In January 1828, the Czech violinist Josef Slavík and pianist Carl Maria von Bocklet gave the first performance of Schubert’s incredibly difficult Fantasie for violin and piano at the Landhaussaal in Vienna. Slavík was one of the finest violinists of his day and was considered on a par with Paganini. The work was designed to display Slavik’s brilliant technique and even the piano part has been described by the Russian pianist Nikolai Lugansky as “the most difficult music ever written for the piano”.
It’s a long, complex work and absolutely crammed with notes. The premiere proved too much for the notoriously fickle Viennese audience. The hall gradually emptied and even the local music critic crept away before the end. Despite this inauspicious start the Fantasia has become one of the staples of the advanced violin repertoire.
It was a pleasure to hear the work recently at Ben’s Theater in Jomtien where, I was pleased to observe, none of the audience attempted an early departure. The work was the opening item in a recital given by violinist Sittichai Pengcharoen and pianist Eri Nakagawa both of whom are among the most respected musicians in Thailand. The opening of the Schubert was magical with the sustained melody and warm violin tone. The technical assurance during this huge work was impressive and the closing section was triumphant bringing an enthusiastic response from the audience.
This year marks the 200th anniversary of the birth of Clara Schumann. She was of course the wife of the composer Robert Schumann and in her day, she was considered one of the most distinguished musicians in the country. One of the last works she composed for piano was entitled Variations on a Theme by Robert Schumann, Op. 20. The theme in question is from one of her husband’s many piano pieces and Clara presented the work to him on his forty-third birthday in 1853.
Eri Nakagawa gave a telling performance of this compelling music and a powerful one at that. After the initial theme, there are seven variations and sometimes a few hints of Brahms and Chopin. Performing entirely from memory, Eri played expressively with a wide range of dynamics and she seemed to savour the magic moments in Clara Schumann’s evocative harmonies.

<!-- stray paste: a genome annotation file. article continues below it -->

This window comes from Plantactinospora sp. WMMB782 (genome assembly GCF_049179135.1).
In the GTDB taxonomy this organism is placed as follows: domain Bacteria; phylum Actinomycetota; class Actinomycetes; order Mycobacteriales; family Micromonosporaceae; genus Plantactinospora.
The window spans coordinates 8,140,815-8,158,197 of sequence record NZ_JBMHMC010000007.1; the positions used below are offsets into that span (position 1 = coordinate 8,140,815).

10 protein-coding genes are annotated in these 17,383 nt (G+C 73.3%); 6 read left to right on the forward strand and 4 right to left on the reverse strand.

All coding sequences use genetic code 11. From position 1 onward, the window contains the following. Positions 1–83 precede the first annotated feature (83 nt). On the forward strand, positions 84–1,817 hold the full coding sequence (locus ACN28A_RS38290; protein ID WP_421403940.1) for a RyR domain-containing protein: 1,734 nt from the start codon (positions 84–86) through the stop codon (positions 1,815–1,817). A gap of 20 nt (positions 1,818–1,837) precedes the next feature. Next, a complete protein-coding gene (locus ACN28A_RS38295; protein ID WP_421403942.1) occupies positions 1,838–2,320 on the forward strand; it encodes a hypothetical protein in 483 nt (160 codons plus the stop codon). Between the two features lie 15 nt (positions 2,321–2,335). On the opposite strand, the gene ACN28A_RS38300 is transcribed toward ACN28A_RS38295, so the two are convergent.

In complete contrast, Sittichai Pengcharoen then played one of the solo violin sonatas by the Belgian violinist and composer Eugène Ysaÿe. His name is less well-known today but in his time he was regarded as “The King of the Violin”. Ysaÿe wrote the six sonatas in 1923 and some of them reflect the characteristics of early twentieth century music. Each sonata was dedicated to one of Ysaÿe’s contemporary violinists. Sittichai Pengcharoen played the three-movement Sonata No. 4 in E minor which the composer dedicated to Fritz Kreisler. It’s a challenging work to play, yet Sittichai provided a confident and thoughtful performance.
The highlight of the concert was undoubtedly Beethoven’s Sonata No. 9 for Piano and Violin in A major, known almost universally by its nickname, “The Kreutzer Sonata.” Like the Schubert Fantasia, the Beethoven is known for both its technical challenges and its sheer length. The work might easily have become known as “The Bridgetower Sonata” because it was originally dedicated to George Bridgetower, a Polish-born violinist who lived and worked in Britain.
On 24th May 1803, Beethoven and Bridgetower gave the first performance of the sonata at the imposing Augarten Palace in the Leopoldstadt district of Vienna. The ink was barely dry on the paper and the violinist, who had never seen the work before was sight-reading the frighteningly difficult solo part. During the second movement, Bridgetower had to peer over Beethoven’s shoulder to read the scruffy hand-written piano copy. The performance was probably not entirely faultless. However, after the concert Bridgetower allegedly insulted a woman who was an acquaintance of Beethoven. The composer was furious and broke off relations with Bridgetower. He instead dedicated the work to the violin virtuoso Rudolphe Kreutzer, who considered the sonata to be “outrageously unintelligible”. Kreutzer never played it, but the name stuck.
Sittichai and Eri gave a terrific performance of the work and they impressed the audience with an impeccable sense of ensemble. The opening movement was tense and taught, full of raw energy and intensely rhythmic. The brooding slow movement with its increasingly difficult variations was beautifully judged. There were many magic moments. The two musicians launched into the Finale at a hair-raising tempo and managed to keep up the driving energy throughout the movement. It was a real edge-of-the-seat experience and Sittichai and Eri captivated the audience with brilliant and sparkling virtuosity. The closing moments were truly heroic and brought the work to a triumphant climax.